Modification talk:Sciento-2018-0013

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Provide your comments regarding the suggested modification here. At minimum you need to indicate whether you think the modification is acceptable, why "yes" or why "no". The key question here is not whether the modification is flawless - no modification ever is. The key question is whether the modification, if accepted, will provide an overall improvement to our communal knowledge.

Please follow the instructions in the guidelines for readers.


Paul Patton

11 months ago
Score 0

My verdict is to accept, but with strong reservations. Items of the scientonomic ontology, such as stances, are typically intended to identify features of science, or more generally of knowledge systems, that are universally applicable across communities and over history. Without a satisfactory definition, 'scientificity' as a stance does not seem to possess this universality. It is intuitively obvious what 'scientificity' means for modern scientific communities, and the problem of demarcation has been identified as an important one by modern philosophers of science. But how do we use our intuition to identify the equivalent stance under the less familiar circumstances of pre-modern communities? For example, did Aristotelian scholastics identify anything resembling our demarcation problem? How would we even recognize the equivalence without the aid of a definition?

Presumably, Copernicanism would have been 'unscientific' to scholastics, since it was incompatible with a number of theories accepted in the Aristotelian scholastic mosaic. It was also unlikely to satisfy the Aristotelian method of being intuitively obvious to an expert. But there is no definition that specifies whether either criterion is relevant. We have no way to identify the equivalent scholastic stance, or even say that there was one. How, for example, does 'scientificity' relate to another concept (possibly stance) that would have been relevant to scholastics, that of heresy? The concept of heresy clearly has to do with whether a theory is compatible with the theological propositions accepted in the mosaic. Would any heretical theory also have been considered, for that reason, unscientific? This might seem plausible, but with no definition, we have no way to say. If 'scientificity' is accepted as an epistemic stance, then we need to add another open question related to that of its definition- we need to add the question of whether or how it is applicable outside the context of modern science.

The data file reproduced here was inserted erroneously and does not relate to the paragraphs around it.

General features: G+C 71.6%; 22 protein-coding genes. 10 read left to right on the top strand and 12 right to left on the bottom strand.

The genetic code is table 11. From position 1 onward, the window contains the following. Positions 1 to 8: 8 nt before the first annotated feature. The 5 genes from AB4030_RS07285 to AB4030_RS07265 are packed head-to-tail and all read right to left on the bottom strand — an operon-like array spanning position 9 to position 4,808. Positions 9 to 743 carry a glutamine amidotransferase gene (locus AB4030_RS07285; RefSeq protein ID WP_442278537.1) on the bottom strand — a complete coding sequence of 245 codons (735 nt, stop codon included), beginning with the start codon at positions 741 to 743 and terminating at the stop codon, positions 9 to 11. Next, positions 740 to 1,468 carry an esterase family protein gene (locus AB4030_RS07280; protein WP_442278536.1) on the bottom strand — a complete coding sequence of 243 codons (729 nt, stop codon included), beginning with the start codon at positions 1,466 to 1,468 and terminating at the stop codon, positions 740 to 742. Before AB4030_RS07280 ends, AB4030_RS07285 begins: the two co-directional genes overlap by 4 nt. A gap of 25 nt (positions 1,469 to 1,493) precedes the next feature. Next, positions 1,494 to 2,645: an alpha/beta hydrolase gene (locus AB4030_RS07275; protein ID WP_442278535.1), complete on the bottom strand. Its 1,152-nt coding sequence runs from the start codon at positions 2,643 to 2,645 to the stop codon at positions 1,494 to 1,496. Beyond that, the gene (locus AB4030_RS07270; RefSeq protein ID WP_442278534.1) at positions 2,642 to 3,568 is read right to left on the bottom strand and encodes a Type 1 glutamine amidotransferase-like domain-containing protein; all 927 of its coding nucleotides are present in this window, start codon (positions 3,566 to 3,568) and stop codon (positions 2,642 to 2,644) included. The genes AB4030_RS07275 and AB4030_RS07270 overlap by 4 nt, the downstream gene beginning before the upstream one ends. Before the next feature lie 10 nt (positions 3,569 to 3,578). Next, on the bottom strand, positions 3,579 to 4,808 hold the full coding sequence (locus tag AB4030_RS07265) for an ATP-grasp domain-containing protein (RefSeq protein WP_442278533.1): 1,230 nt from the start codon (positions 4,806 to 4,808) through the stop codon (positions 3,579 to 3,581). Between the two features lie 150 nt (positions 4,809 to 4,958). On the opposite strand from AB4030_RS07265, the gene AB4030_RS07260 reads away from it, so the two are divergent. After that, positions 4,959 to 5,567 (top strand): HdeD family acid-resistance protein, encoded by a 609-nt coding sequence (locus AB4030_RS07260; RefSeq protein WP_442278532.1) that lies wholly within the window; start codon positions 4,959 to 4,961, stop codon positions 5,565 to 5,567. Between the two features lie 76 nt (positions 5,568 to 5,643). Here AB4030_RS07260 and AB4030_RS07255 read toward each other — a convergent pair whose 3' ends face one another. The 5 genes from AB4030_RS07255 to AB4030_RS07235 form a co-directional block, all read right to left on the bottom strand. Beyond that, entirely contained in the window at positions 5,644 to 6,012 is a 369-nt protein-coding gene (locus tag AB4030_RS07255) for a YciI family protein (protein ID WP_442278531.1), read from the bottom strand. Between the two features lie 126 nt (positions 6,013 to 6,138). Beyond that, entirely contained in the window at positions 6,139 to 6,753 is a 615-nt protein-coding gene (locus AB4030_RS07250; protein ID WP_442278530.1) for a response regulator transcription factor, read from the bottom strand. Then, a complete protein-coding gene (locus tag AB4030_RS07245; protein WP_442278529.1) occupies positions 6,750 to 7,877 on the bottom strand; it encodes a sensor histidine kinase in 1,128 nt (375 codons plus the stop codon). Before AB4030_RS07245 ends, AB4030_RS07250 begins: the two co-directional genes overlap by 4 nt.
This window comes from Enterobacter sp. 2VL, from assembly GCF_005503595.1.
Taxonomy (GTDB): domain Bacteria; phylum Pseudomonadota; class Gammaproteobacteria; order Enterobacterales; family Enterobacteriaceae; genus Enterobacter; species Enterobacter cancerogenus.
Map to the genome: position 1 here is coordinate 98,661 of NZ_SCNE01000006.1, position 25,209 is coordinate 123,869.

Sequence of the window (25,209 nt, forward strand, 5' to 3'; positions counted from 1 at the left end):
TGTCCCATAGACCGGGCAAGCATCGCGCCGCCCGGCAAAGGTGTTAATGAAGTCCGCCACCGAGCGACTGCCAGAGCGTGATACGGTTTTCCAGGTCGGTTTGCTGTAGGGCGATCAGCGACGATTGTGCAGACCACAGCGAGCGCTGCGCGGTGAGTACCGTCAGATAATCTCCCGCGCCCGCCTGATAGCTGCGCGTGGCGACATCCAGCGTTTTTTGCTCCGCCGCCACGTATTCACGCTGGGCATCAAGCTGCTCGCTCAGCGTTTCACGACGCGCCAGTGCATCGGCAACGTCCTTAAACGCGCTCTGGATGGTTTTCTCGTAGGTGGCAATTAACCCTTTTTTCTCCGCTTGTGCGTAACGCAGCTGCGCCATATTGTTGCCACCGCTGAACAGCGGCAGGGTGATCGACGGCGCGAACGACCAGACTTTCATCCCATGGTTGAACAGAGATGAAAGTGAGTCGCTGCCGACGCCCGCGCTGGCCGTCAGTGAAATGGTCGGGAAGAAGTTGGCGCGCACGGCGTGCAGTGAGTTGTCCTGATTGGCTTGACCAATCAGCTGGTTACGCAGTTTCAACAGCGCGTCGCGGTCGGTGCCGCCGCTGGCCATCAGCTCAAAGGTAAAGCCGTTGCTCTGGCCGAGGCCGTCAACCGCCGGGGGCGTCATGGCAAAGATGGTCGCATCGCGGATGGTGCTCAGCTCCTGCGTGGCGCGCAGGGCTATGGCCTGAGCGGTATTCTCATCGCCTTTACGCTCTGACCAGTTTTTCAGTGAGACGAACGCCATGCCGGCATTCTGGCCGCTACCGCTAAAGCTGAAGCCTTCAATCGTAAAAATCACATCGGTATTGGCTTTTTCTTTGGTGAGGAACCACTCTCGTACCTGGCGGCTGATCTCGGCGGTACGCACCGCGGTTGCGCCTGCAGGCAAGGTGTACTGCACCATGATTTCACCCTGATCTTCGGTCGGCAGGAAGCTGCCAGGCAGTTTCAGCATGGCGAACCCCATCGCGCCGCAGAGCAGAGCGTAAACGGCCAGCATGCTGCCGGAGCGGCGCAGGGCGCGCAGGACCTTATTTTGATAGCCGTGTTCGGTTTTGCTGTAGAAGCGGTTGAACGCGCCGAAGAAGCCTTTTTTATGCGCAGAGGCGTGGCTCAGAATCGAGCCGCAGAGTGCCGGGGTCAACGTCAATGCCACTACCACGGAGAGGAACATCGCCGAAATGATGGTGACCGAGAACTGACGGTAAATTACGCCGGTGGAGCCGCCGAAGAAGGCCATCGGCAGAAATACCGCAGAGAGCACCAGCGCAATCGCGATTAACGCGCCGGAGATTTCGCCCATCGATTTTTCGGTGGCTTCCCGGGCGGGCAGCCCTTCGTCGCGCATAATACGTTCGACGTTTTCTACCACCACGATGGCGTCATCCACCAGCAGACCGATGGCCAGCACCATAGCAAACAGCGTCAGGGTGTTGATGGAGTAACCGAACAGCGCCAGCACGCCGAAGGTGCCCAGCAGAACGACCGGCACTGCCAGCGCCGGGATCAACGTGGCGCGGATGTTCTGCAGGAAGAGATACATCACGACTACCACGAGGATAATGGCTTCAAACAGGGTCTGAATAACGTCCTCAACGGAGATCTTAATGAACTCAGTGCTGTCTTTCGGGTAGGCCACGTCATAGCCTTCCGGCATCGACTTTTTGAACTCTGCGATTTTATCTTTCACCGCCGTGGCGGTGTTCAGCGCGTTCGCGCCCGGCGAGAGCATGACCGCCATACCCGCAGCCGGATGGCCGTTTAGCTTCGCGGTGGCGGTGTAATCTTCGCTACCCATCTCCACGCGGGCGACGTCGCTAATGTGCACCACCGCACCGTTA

Hakob Barseghyan

14 days ago
Score 0

if I understand it correctly, Sarwar and Fraser's suggestion amounts to accepting the idea that scientificity is a universal stance that can be taken towards theories. This assumes that scientificity as a stance is found not only in the post-eighteenth century science, but also in the pre-eighteenth century science. It's this latter part that I'm not sure about. What complicates the situation is that it is not quite clear what the authors mean by scientificity. I realize that providing a definition to the concept is not an easy task; scientificity is notoriously elusive. But without such a definition we cannot even begin to address the question of whether scientificity is a universal stance.

As far as I can tell scientificity is a local stance peculiar to some contemporary epistemic communities. It is likely that other epistemic agents and other time periods might have had other such local stances (e.g. heresy or dogma might be considered as local medieval attitudes towards theories). Special research into the nature of local stances is clearly necessary. All I can say here is that without a clear notion as to what taking the stance of scientificity amount to it is difficult to say whether it is applicable to all epistemic agents or whether it is only a local stance peculiar to some contemporary communities.

Hakob Barseghyan

14 days ago
Score 0
A quick follow up on my previous comment. It is currently accepted that the criteria that make up a method are threefold - acceptance criteria, compatibility criteria, and demarcation criteria. If we end up not accepting Sarwar and Fraser's modification, it will mean that the idea of demarcation criteria as universal components of a method should also be rejected. This is another illustration of the phenomenon of ripple effect.

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